“In Malawi even if you’re on the grid, you can’t count on lighting or running basic appliances, because there are so many blackouts!” laments Hellen Chabunya, Country Director, Total LandCare Malawi. “And most people don’t have access anyway.”
Malawi has the lowest rate of electricity access in Africa, with less than 10 percent of the 18 million population able to access electricity, and a notably low average household electrification rate in rural areas of less than 2%.
Solar home systems take on energy poverty in Malawi
To address this immense energy poverty challenge, Danish off-grid solar housing system provider M-PAYG is teaming up with local Malawi partners, the NGO Total LandCare Malawi, and its subsidiary TLC-Enterprises, in an Nordic Climate Facility-sponsored pilot.
“Our goal is to empower Malawi’s rural small farming households with access to cheap and clean, on-demand electricity, while improving family health and mitigating climate change,” Chabunya asserts.
The mobile pay-as-you-go solar home systems, will be sold on a lease-to-own basis to rural low-income households.
“Families joining the project will make small mobile payments that break down the total cost into affordable chunks,” explains Asger Trier, M-PAYG Founder. “This makes the solution radically affordable for these people who have never before been able to access sustainable solar energy.”
The shift to solar in many cases means eliminating environmentally degrading existing energy sources such as kerosene and battery torches for lighting; or firewood and charcoal for cooking. “Over the targetted two-year period, we expect to reduce greenhouse gas emissions, CO2e, by at least 2730 tons by 2020,” Trier predicts.
Expanding mindsets beyond basic needs
The project began by assessing the markets in Nkhotakota and Ntchisi, where 1,700 households were surveyed. But there’s a problem. “Almost everyone we interviewed wanted the system,” Chabunya reports, “but they can’t all afford it.” Therefore, even during the initial survey phase, she and her team wanted to show people additional energy uses and potential income generating appliances stemming from the system that could help fund the down payments. “Access to energy opens up a much bigger arena than people first think.”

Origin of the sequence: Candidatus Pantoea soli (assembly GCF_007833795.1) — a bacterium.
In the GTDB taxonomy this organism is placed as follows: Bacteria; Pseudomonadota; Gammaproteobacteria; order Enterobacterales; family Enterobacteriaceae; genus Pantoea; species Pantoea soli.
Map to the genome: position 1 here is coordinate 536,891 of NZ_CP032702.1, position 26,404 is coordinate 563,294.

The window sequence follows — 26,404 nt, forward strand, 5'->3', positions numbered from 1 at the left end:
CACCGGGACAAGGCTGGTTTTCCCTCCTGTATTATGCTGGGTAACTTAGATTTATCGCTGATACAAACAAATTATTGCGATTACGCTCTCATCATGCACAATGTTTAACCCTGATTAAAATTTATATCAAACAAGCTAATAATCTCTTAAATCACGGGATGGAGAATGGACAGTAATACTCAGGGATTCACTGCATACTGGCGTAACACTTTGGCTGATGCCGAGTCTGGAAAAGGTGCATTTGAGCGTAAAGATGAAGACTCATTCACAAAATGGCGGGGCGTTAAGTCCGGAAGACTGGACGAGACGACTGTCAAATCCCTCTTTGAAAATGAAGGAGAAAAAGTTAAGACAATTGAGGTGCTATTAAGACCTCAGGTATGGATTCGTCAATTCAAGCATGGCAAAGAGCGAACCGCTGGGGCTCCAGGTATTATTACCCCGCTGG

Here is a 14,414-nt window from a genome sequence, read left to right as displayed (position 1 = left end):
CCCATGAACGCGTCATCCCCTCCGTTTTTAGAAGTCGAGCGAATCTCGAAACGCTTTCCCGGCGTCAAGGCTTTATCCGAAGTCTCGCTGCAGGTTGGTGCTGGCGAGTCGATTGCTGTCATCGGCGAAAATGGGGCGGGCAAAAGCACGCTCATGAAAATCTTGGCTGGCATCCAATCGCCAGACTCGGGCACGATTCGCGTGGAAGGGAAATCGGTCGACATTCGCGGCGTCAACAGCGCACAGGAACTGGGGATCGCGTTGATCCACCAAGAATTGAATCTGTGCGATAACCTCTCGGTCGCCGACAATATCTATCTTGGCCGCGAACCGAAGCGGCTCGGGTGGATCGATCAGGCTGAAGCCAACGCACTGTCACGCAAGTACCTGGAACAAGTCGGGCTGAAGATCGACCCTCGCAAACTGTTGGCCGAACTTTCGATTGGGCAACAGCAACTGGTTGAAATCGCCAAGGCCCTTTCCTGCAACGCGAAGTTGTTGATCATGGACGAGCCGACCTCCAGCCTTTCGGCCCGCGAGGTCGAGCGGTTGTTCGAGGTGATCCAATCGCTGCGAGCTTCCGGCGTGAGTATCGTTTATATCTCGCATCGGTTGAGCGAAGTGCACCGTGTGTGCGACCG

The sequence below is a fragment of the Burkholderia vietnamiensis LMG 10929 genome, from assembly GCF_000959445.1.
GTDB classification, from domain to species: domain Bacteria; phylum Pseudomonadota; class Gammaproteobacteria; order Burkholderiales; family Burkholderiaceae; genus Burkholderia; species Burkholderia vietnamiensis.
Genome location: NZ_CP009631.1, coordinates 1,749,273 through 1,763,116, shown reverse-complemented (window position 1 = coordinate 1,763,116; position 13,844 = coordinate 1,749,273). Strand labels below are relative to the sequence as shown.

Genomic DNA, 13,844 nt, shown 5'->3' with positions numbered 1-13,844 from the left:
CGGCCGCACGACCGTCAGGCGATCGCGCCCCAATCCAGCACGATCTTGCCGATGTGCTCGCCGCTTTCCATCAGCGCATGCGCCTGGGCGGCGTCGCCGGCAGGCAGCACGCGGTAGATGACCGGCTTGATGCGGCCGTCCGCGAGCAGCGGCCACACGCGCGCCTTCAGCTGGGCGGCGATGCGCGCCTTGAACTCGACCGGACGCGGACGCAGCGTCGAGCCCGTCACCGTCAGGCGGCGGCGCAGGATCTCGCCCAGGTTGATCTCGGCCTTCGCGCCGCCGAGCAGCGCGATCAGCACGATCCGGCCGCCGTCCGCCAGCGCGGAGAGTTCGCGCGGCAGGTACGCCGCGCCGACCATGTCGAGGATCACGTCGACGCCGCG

According to Chabunya, the first focus is usually on lighting and powering some appliances like a phone, radio or TV – having a TV in these communities is already a big status upgrade. But the project also aims to go beyond basic electrification. As Chabunya puts it: “We want to inspire people to think more about what’s possible. To ask themselves: what could we use this power for and how might it better our lives? You could say it’s about expanding mindsets.”
Entrepreneurial activities already in the pipeline include phone charging stations; home hair salons; investing in fridges to sell juice and cold beer; and one pilot family is even planning a TV pay-to-view service. All helping to expand and optimize family incomes beyond farming.
All good news for women and girls
As Chubunya explains, just being able to turn on a light can be ground-breaking for a school age girl, who otherwise gets up with the sun at 4 am to start her chores and works through the limited daytime until the sun goes down “When the sun sets it gets pitch dark quickly and there’s no more chance to do anything if the family doesn’t have light.”
With a solar home system, the same girl can make use of some hours of darkness. Normally she would have to wake up at sunrise to have time with her homework before starting her chores and then going to school. With light provided by the solar home system, she might sleep a little longer in the morning before starting her chores and fit in study time in the evening instead. And if her parents also earn additional income, they may invest in a clean cooking stove, which will reduce the burden of fetching firewood for fuel. They may even use the extra money for a TV, which will open up a world of new knowledge to the whole family.
Future focus on health centres and schools
For now, the project focus is only on farming households but, with scale, the plan is to target health centres, where women still give birth by candlelight and there are no fridges to keep medication; as well as schools, where a lack of electric lighting shortens the school day to often exclude girls.
Most Malawi secondary schools have two streams. The top stream claims the best hours of daylight and tends to favour boys, less burdened by household chores; while a second stream convening for a much shorter time in the late afternoon, is more populated by girls.
“Girls’ education is a big problem here,” Chabunya exclaims. “But we think widespread access to electricity at home and at school could really help level the gender playing field.”